UTPA students share their experiences with online dating
Nursing major Sarah Christensen’s death brought her and boyfriend Luis Escalante together. Had he not resurrected her, they might have never met.
Four years ago, while attempting to complete quests as a character for the Massively Multiplayer Online Role Playing Game Fiesta, Christensen found she was out of her element.
“It was my first MMO and I sucked really, really bad,” the 22-year-old recalled with a laugh. “I died so I needed someone to come resurrect me. So he came by, resurrected me and then he left.”
An MMO allows people from all over the world to play the same game and interact with each other in real time. While Christensen was gaming from Morgan Hill, Calif., Escalante was in Hidalgo.
Over the next couple of days, the two met up within the game and began to talk to each other via typed chat.
“From there, basically there’s only been a span of about three days that we didn’t talk in the beginning because he was busy,” the sophomore said. “But other than that, for four years now, not even a single day has gone by that we haven’t talked.”
After about two years of communicating through phone, video chat and spending a total of three weeks together in person, Christensen moved to the Valley the summer of 2010 to be with Escalante. Since then she has been a resident of Hidalgo, living with 23-year-old Escalante, and his mother.
“I can’t imagine anything without him. My entire future is planned with him,” Christensen said of her junior biology major boyfriend. “We’ve gone through a lot of stuff together. Living with him has made us closer.”
With this generation’s popularity of social media and online gaming, human interaction has extended throughout different mediums. Online dating is a means of meeting people when the girl next door has been whisked away or the eligible bachelors at the club have lost their luster.
More than twice as many couples that married in 2009 met through online dating services than at a club or social event, according to a 2010 article in The Washington Post.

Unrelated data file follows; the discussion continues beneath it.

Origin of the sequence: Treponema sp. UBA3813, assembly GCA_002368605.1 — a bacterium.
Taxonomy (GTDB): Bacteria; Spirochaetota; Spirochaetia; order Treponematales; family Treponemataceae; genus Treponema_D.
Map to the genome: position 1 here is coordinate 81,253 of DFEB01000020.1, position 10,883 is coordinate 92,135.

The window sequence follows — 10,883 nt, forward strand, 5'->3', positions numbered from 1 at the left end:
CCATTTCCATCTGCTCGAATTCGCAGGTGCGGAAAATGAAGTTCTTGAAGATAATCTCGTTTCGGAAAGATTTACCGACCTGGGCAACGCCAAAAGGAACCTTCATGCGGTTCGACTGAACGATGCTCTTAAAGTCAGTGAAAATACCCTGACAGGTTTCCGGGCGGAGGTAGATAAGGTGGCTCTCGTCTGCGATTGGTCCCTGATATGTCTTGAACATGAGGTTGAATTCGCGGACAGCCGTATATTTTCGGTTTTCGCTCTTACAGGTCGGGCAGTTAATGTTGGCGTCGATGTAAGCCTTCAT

“It’s something different and a whole new experience,” said Alamo native and senior Randy Garcia, who had a two-year relationship with a girl he met online. “I wanted to see what the fuss was about and gain the knowledge of something that I thought I would never do…curiosity got the best of me.”
“There are always downfalls to things like that,” Garcia said. “Sometimes you have to be aware about people who are catfish and that’s creepy.”
The term “catfish,” a person who creates a false online identity, was coined in 2010 when a documentary by the same name came out. It followed a relationship between a man and a woman who met online, but after investigation the man found the woman had fabricated her identity.
While Garcia’s relationship ended, he admits he would give online dating another shot, unlike 20-year-old McAllen native Doris Valdez, who flatly said never again.
“I met a few people, but it’s not the same as real-life dating. In meeting face to face, you had to have a social connection first,” said the senior art education major who signed up with site OKcupid. “(With) online dating, these people are presented to you without context. You’re meeting a total stranger with no social connection and that’s not a good way to meet someone.”
Biology and theater performance major Karen Rice has a vastly different opinion than Valdez.
Rice is a 29-year-old Springfield, Ohio native who found a relationship through the MMORPG World of Warcraft in 2008. Like Christensen, Rice began a relationship by chance with someone out of state through the gaming world.
After about four months of flirtation, Rice and her now former boyfriend made their relationship official and were together for two years. Though the couple could only initially interact through technological outlets, Rice believes it was an experience that person-to-person interaction couldn’t grant.
“I think it’s better to not meet someone face to face at first because then you’re going off of somebody’s personality and not what they look like,” she said. “If you don’t know what someone looks like then I think you get to know them a little better because you’re not wrapped up in the looks of someone. You actually get to know their personality.”
As far as what it’s like when finally meeting up with the person who has been primarily composed of pixels on a screen, Christensen went through her own battles with Escalante.
No longer able to hide reactions, facial expressions and mannerisms, she was taken aback after first moving in with Escalante and his mother, but found a better outcome.
“You have to kind of get to know them all over again because the way you are online is a little more selective,” she said. “It’s like your perfect vision of that person is not there, but the reward is that you get to actually know the person that you’re with for who they truly are.”